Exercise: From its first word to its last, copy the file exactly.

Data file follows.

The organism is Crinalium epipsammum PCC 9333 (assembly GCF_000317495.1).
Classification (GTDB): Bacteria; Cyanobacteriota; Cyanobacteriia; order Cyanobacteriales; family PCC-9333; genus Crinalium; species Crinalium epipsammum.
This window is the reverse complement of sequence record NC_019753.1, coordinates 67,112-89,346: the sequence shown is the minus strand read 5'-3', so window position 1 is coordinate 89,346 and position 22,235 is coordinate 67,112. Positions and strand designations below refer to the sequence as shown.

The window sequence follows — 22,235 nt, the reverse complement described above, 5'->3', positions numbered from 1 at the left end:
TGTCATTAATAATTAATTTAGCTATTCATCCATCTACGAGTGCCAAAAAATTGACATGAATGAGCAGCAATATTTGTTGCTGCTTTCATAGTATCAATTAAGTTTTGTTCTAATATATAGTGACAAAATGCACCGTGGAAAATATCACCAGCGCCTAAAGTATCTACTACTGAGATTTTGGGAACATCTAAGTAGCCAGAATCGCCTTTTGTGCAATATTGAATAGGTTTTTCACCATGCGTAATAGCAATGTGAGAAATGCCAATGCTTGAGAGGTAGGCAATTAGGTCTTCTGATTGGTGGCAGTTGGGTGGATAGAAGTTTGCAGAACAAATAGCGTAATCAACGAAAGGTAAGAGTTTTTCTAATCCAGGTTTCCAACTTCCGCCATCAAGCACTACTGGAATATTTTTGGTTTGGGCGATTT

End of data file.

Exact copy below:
The organism is Crinalium epipsammum PCC 9333 (assembly GCF_000317495.1).
Classification (GTDB): Bacteria; Cyanobacteriota; Cyanobacteriia; order Cyanobacteriales; family PCC-9333; genus Crinalium; species Crinalium epipsammum.
This window is the reverse complement of sequence record NC_019753.1, coordinates 67,112-89,346: the sequence shown is the minus strand read 5'-3', so window position 1 is coordinate 89,346 and position 22,235 is coordinate 67,112. Positions and strand designations below refer to the sequence as shown.

The window sequence follows — 22,235 nt, the reverse complement described above, 5'->3', positions numbered from 1 at the left end:
TGTCATTAATAATTAATTTAGCTATTCATCCATCTACGAGTGCCAAAAAATTGACATGAATGAGCAGCAATATTTGTTGCTGCTTTCATAGTATCAATTAAGTTTTGTTCTAATATATAGTGACAAAATGCACCGTGGAAAATATCACCAGCGCCTAAAGTATCTACTACTGAGATTTTGGGAACATCTAAGTAGCCAGAATCGCCTTTTGTGCAATATTGAATAGGTTTTTCACCATGCGTAATAGCAATGTGAGAAATGCCAATGCTTGAGAGGTAGGCAATTAGGTCTTCTGATTGGTGGCAGTTGGGTGGATAGAAGTTTGCAGAACAAATAGCGTAATCAACGAAAGGTAAGAGTTTTTCTAATCCAGGTTTCCAACTTCCGCCATCAAGCACTACTGGAATATTTTTGGTTTGGGCGATTT